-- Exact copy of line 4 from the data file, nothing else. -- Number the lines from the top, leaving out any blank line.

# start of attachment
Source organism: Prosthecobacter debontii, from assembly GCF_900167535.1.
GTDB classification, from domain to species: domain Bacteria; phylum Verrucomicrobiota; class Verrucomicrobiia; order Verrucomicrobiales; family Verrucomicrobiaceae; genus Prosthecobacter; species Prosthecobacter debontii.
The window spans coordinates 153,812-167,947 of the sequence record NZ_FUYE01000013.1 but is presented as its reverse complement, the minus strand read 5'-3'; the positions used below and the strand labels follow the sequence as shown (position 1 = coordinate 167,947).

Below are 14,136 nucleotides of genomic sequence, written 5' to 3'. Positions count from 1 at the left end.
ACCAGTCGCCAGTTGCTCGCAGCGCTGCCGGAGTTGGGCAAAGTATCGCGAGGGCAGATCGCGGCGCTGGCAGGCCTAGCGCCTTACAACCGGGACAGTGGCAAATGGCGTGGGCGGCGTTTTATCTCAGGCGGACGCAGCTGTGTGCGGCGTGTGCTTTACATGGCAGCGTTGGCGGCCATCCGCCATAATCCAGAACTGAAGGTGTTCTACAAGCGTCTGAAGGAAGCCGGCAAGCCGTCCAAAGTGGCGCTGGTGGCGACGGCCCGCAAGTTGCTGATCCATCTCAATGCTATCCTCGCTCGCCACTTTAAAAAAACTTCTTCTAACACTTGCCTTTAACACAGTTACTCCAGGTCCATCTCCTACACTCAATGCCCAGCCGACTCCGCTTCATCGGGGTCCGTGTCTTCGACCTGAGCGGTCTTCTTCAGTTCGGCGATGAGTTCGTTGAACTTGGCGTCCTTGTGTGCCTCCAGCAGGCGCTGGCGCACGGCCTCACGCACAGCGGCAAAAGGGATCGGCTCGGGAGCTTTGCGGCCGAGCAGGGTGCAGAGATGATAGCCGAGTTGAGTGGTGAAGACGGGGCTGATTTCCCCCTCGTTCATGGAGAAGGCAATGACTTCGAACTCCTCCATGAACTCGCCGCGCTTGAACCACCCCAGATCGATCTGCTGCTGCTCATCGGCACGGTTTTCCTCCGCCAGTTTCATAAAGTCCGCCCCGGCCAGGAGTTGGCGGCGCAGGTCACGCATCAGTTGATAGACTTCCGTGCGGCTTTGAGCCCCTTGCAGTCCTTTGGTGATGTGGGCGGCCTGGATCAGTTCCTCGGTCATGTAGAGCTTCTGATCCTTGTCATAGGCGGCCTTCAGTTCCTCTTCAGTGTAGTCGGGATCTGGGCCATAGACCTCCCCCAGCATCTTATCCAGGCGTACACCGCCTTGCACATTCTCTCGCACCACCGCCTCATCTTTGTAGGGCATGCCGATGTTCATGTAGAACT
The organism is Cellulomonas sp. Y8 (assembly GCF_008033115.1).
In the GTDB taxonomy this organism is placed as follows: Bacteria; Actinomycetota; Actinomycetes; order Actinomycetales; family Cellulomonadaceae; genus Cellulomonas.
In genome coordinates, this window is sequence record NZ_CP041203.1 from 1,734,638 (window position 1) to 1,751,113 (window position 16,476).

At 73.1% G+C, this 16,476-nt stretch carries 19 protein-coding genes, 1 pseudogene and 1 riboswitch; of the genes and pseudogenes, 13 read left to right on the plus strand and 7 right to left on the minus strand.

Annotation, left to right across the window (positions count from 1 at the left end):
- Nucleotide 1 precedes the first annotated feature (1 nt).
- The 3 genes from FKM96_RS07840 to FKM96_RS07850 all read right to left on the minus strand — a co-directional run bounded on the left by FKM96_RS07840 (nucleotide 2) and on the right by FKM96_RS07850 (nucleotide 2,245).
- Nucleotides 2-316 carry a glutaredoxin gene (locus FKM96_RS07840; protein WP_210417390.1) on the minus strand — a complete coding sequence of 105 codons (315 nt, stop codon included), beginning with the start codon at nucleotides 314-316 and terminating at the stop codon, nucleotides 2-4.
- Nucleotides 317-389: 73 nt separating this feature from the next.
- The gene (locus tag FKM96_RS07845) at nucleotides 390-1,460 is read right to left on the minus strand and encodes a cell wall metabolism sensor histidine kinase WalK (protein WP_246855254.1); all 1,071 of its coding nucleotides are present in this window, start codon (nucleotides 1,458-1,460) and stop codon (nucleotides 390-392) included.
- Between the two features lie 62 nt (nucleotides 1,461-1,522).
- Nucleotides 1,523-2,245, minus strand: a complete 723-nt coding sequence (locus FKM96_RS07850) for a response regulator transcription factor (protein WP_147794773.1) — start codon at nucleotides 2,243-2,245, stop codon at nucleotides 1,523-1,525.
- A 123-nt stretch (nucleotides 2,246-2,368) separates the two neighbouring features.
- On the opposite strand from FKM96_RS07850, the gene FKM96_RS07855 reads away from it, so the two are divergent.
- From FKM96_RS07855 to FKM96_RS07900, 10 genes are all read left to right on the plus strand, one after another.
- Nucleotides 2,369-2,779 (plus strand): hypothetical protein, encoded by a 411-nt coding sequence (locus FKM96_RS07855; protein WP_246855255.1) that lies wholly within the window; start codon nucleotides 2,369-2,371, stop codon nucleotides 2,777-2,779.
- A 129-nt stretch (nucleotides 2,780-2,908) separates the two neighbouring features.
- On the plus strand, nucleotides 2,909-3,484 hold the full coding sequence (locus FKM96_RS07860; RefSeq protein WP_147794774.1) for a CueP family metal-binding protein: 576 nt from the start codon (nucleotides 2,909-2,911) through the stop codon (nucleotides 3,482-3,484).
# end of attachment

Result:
Below are 14,136 nucleotides of genomic sequence, written 5' to 3'. Positions count from 1 at the left end.